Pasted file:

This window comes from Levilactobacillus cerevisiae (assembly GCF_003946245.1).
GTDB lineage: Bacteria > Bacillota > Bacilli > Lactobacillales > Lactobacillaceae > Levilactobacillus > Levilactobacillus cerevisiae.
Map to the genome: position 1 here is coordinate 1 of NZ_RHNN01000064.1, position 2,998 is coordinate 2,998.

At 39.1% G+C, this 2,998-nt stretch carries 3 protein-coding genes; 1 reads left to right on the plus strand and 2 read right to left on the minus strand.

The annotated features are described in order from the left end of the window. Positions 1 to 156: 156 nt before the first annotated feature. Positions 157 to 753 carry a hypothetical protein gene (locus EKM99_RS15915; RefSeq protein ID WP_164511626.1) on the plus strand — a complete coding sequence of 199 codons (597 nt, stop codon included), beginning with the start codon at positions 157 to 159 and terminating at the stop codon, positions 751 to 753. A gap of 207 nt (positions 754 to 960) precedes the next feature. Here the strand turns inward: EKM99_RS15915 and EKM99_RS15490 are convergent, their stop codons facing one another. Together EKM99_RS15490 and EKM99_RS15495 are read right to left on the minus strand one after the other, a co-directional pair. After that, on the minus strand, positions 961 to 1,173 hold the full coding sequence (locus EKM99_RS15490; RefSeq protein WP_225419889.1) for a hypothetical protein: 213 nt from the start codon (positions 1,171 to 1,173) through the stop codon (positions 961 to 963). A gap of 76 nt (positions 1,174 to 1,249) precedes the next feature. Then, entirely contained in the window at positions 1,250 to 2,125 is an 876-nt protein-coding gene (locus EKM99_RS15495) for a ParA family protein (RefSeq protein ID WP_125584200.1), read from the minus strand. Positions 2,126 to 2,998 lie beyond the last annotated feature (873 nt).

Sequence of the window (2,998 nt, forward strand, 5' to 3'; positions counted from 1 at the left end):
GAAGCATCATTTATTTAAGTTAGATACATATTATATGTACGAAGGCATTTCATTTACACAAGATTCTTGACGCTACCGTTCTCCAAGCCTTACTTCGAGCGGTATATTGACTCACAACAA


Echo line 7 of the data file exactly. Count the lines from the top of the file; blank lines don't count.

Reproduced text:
GAAGCATCATTTATTTAAGTTAGATACATATTATATGTACGAAGGCATTTCATTTACACAAGATTCTTGACGCTACCGTTCTCCAAGCCTTACTTCGAGCGGTATATTGACTCACAACAA